She lives not far away from my workshop, her uncle runs a bookshop on the ground floor of their house. I’d gone to her with a few live recordings, Debussy, Mozart – her usual favourites, and we spent the June afternoon dressed in clean linen slacks and robes, listening to the scratchy vinyl after each applause. She kept looking in the distance, away from the Arabesques. She’d been consumed far too well, and now it was too late to retract.
“Like reflections in the water”, she kept saying. She wasn’t speaking to me, or perhaps to anybody in particular. She managed to raise a faltering gaze at my violin case, and I turned around to grab my instrument.
“Would you make one for me?” She managed before slipping into the haze again.
One Friday evening, after the violin lesson, the housewife had me over.
“Une infant défunte!” She smiled sucking a cigarette, pleased by her knowledge of the piece. And I gave her a slight nod, smiling from over the chin rest. She arose and clutched my back, planting gentle kisses along my spine, “Don’t I get a reward?”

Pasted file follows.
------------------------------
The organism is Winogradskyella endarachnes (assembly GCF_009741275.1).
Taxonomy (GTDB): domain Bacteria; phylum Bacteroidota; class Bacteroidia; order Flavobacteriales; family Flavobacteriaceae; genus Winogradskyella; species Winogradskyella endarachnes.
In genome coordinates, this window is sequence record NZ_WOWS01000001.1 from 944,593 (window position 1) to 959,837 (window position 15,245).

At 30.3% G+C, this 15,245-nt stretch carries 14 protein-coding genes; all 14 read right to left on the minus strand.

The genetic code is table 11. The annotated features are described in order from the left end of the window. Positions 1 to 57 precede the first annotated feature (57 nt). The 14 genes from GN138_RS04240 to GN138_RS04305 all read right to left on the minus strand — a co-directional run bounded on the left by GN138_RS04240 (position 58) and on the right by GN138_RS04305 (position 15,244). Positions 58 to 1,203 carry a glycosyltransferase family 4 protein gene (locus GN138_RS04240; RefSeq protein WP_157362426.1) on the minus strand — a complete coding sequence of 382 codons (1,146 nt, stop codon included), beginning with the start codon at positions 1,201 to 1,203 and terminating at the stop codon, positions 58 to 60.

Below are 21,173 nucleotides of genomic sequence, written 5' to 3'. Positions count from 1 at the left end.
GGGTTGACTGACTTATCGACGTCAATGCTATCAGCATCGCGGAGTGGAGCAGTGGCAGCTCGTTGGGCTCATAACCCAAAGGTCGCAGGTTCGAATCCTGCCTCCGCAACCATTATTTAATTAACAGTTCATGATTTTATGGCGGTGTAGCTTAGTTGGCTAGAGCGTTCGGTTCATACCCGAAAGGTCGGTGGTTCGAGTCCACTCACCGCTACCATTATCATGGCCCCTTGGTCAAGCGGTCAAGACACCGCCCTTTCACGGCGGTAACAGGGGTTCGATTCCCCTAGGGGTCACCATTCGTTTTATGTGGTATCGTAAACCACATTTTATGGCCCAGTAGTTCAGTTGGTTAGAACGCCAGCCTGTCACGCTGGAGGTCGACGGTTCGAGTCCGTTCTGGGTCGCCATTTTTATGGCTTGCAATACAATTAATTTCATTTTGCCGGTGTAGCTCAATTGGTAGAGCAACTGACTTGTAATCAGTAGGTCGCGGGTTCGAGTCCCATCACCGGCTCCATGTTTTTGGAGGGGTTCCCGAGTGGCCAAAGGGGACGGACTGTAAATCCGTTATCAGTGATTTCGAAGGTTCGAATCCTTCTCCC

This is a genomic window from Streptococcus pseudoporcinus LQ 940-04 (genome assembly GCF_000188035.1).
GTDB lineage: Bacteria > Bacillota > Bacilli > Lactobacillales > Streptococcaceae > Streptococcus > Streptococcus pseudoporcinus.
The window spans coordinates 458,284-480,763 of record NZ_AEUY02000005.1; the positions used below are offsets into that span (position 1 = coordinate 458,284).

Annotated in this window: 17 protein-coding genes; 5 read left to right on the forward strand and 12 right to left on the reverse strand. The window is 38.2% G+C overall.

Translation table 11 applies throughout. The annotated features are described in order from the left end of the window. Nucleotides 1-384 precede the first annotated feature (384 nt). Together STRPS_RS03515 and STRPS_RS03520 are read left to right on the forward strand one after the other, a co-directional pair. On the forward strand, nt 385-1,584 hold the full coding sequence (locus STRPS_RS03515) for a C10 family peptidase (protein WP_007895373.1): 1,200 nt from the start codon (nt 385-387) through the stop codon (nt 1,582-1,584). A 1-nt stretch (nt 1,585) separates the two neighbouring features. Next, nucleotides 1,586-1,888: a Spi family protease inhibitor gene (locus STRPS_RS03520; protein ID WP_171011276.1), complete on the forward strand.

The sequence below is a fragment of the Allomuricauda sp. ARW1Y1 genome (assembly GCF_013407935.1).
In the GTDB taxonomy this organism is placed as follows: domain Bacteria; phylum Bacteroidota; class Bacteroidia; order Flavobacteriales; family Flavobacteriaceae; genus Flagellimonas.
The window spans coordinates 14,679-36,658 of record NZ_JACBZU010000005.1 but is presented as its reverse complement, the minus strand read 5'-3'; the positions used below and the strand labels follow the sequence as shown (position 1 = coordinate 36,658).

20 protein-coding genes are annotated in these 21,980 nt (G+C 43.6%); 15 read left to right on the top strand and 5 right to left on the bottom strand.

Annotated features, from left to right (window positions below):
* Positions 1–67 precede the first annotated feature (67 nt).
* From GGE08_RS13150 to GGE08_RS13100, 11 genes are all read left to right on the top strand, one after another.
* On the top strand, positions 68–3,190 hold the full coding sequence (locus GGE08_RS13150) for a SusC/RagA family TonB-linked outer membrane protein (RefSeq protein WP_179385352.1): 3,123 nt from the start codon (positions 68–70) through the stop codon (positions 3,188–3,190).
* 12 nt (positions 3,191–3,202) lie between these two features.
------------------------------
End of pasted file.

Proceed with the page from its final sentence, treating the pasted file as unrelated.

When I got home that night, I worked on the French polish. It had been a few weeks now, and I traced patient strokes across the waist of the instrument, like I’d done each day for hours. Our violins were the cheapest of the lot, mine and M’s. We played Rachmaninoff on our ply board fiddles armed with four fine tuners, dreaming of requiems, Turkish marches and Hungarian dances. Where had M. lost herself? Her eyes were tender, her form was svelte. She was the dying princess lost in the music she could no longer play. I wonder whether along the frayed hem of her heart, she dreams of the French poets we’d once wept to.